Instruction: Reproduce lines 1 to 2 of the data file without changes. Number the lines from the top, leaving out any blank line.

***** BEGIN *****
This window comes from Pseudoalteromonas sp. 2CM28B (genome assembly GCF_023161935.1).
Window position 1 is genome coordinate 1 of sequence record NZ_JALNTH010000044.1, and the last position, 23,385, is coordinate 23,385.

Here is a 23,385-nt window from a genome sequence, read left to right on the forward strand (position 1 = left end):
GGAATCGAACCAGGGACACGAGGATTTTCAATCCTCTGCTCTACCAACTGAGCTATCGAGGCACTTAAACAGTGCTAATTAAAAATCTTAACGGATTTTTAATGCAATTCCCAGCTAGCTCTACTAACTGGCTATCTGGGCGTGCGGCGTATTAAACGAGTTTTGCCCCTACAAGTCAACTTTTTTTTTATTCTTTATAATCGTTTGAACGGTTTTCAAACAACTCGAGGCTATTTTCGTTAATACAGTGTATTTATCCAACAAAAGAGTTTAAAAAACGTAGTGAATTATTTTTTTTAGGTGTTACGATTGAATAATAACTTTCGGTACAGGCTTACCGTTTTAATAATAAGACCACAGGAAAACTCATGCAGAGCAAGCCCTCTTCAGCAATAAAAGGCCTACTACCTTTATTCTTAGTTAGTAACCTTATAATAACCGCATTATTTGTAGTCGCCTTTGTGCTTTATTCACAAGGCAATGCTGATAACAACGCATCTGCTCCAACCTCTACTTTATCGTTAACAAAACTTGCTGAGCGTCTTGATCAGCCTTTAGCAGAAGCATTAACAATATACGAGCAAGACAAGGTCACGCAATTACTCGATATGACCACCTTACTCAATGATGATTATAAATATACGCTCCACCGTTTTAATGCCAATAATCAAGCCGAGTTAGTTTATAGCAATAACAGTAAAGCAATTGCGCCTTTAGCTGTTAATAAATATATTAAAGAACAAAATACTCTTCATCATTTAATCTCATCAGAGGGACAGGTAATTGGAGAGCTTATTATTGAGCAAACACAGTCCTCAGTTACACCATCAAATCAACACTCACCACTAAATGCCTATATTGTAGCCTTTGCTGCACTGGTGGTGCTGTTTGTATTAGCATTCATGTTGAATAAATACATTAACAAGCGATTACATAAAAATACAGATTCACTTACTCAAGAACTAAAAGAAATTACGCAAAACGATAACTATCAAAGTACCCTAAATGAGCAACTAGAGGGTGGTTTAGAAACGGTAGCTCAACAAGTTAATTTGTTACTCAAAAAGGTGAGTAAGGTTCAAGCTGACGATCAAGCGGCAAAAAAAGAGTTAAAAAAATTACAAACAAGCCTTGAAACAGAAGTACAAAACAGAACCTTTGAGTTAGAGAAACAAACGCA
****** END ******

This window comes from Pseudoalteromonas sp. 2CM28B (genome assembly GCF_023161935.1).
Window position 1 is genome coordinate 1 of sequence record NZ_JALNTH010000044.1, and the last position, 23,385, is coordinate 23,385.